For most new clients, we are not the first providers of SEO or web marketing strategies. This is likely true across the board, and increasingly so as an agency’s price point goes up. Inheriting a new client from another agency, or prior in-house specialists they’ve cut loose, has its own set of challenges, not all of which are immediately apparent.
No one gives up SEO service because it’s driving leads and making them money. If they do, it’s because they don’t realize the service is doing work– which may be a totally different red flag altogether. But in most cases, the prior SEO providers were not producing the kind of results the company expected.
What this means for us, a new provider, is that the onus is on us to be especially clear about the services we are providing, the results the client expects, and how the previous providers fell short. It also means that communication is a top priority. Producing results means very little in terms of client retention if the relationship is poor and the client is unaware of the results produced.
SEO is a strange field, and it often feels like trying to assemble a puzzle that’s inside an opaque black box. Add in custom-tailored strategies for each client, accounting for their current web presence, their assets, competition, traffic patterns, and so on, the end result is a bevy of tactics that may not match anything else in the industry.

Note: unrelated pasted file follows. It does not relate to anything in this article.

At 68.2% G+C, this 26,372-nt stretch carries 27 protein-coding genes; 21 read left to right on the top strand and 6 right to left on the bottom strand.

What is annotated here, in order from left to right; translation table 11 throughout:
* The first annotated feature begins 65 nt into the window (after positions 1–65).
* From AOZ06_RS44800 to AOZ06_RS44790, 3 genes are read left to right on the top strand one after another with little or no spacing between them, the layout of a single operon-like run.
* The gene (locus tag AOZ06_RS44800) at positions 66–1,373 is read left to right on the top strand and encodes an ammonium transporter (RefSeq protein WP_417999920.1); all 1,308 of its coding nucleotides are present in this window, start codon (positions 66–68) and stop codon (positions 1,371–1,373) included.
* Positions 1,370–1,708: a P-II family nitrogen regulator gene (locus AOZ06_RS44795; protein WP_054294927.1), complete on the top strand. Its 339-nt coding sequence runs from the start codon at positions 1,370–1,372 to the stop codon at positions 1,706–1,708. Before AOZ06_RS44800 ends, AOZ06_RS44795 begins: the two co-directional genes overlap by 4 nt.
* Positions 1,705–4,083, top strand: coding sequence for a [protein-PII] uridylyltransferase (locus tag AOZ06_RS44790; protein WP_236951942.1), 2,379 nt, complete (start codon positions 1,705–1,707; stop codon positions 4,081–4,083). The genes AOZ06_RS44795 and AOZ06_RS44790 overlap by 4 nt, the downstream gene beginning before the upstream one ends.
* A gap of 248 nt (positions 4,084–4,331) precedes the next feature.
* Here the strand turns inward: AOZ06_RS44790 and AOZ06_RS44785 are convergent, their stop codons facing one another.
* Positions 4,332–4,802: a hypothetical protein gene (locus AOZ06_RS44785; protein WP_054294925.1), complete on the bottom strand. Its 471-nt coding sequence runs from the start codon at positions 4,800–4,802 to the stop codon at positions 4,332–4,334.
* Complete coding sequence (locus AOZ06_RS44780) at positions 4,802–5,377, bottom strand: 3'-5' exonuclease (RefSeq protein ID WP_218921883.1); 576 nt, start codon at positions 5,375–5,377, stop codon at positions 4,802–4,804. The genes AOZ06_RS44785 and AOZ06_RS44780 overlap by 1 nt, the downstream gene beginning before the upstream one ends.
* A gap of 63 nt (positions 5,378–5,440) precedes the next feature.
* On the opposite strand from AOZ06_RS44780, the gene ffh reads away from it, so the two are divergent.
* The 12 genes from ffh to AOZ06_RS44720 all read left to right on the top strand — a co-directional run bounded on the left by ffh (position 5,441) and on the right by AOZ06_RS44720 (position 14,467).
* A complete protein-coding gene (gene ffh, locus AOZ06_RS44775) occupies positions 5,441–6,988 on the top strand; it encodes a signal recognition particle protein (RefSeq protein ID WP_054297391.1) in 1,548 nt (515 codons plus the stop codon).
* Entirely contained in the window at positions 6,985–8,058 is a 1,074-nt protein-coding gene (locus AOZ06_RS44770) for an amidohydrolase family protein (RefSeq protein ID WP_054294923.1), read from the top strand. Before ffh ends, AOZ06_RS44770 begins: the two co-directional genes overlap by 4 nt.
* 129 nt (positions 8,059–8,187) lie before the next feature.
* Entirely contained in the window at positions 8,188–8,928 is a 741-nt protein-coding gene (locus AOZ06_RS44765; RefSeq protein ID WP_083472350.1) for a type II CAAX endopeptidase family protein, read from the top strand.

Now consider that if the client is more than a few years old, what were legitimate tactics may be ineffective or penalized today. And there’s always the possibility that straight-out bad tactics were used.
Auditing a site needs to take these into account. Did the client have service in 2013? What would you have done in 2013 that wouldn’t work today? What about further back? Are those tactics seen in the content, site organization, link profile, etc?
Another red flag is contrary trends in traffic. Consider a client whose overall traffic goes up, but traffic through certain specific categories trends downward. Or whose traffic has increased, but sales do not.
Sometimes changes were made in site organization to make navigation easier. Something that users prize, right? Yes. But if the pruned pages were high lead-generators, and the prior SEO company didn’t account for that… well that explains that.
Specific categories are susceptible to a broad range of influences, both SEO related and not. One of them may simply be the competition getting better, or the market getting smaller. If this was never picked up by the prior SEO company, you’d better be sure you look out for it.
It’s uncommon to get a company with a blank slate, and we all know it. But there are non-obvious things to look out for that may have a sizable influence on your potential success (and how difficult it is getting there).